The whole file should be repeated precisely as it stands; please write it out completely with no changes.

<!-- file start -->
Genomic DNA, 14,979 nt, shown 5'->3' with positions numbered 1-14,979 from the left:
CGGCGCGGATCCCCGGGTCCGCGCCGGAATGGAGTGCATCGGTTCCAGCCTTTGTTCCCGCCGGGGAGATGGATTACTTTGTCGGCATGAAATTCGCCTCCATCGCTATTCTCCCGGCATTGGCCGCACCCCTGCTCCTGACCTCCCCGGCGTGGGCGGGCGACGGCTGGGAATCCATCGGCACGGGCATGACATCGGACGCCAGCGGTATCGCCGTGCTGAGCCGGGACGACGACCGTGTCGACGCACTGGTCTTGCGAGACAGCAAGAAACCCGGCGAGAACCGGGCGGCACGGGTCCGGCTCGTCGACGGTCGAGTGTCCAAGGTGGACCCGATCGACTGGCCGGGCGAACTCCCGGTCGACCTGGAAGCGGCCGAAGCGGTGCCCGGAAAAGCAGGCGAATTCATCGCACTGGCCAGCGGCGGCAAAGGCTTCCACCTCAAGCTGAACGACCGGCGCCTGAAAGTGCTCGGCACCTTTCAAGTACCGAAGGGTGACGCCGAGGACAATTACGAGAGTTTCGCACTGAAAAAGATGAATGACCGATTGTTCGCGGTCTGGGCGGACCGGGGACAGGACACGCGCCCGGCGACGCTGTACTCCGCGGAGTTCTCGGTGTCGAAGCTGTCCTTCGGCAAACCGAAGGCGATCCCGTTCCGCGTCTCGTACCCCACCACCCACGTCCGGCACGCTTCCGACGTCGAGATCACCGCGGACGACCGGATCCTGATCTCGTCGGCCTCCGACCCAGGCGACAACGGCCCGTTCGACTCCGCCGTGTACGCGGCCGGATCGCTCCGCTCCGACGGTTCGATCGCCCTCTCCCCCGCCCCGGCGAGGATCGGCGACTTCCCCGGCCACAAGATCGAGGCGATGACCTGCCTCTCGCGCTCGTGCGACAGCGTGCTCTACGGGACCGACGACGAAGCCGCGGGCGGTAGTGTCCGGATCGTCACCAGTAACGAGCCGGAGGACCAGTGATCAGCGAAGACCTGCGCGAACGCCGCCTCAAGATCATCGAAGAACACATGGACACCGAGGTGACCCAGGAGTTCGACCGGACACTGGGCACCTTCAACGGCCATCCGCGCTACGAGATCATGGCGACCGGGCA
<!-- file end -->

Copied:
Genomic DNA, 14,979 nt, shown 5'->3' with positions numbered 1-14,979 from the left:
CGGCGCGGATCCCCGGGTCCGCGCCGGAATGGAGTGCATCGGTTCCAGCCTTTGTTCCCGCCGGGGAGATGGATTACTTTGTCGGCATGAAATTCGCCTCCATCGCTATTCTCCCGGCATTGGCCGCACCCCTGCTCCTGACCTCCCCGGCGTGGGCGGGCGACGGCTGGGAATCCATCGGCACGGGCATGACATCGGACGCCAGCGGTATCGCCGTGCTGAGCCGGGACGACGACCGTGTCGACGCACTGGTCTTGCGAGACAGCAAGAAACCCGGCGAGAACCGGGCGGCACGGGTCCGGCTCGTCGACGGTCGAGTGTCCAAGGTGGACCCGATCGACTGGCCGGGCGAACTCCCGGTCGACCTGGAAGCGGCCGAAGCGGTGCCCGGAAAAGCAGGCGAATTCATCGCACTGGCCAGCGGCGGCAAAGGCTTCCACCTCAAGCTGAACGACCGGCGCCTGAAAGTGCTCGGCACCTTTCAAGTACCGAAGGGTGACGCCGAGGACAATTACGAGAGTTTCGCACTGAAAAAGATGAATGACCGATTGTTCGCGGTCTGGGCGGACCGGGGACAGGACACGCGCCCGGCGACGCTGTACTCCGCGGAGTTCTCGGTGTCGAAGCTGTCCTTCGGCAAACCGAAGGCGATCCCGTTCCGCGTCTCGTACCCCACCACCCACGTCCGGCACGCTTCCGACGTCGAGATCACCGCGGACGACCGGATCCTGATCTCGTCGGCCTCCGACCCAGGCGACAACGGCCCGTTCGACTCCGCCGTGTACGCGGCCGGATCGCTCCGCTCCGACGGTTCGATCGCCCTCTCCCCCGCCCCGGCGAGGATCGGCGACTTCCCCGGCCACAAGATCGAGGCGATGACCTGCCTCTCGCGCTCGTGCGACAGCGTGCTCTACGGGACCGACGACGAAGCCGCGGGCGGTAGTGTCCGGATCGTCACCAGTAACGAGCCGGAGGACCAGTGATCAGCGAAGACCTGCGCGAACGCCGCCTCAAGATCATCGAAGAACACATGGACACCGAGGTGACCCAGGAGTTCGACCGGACACTGGGCACCTTCAACGGCCATCCGCGCTACGAGATCATGGCGACCGGGCA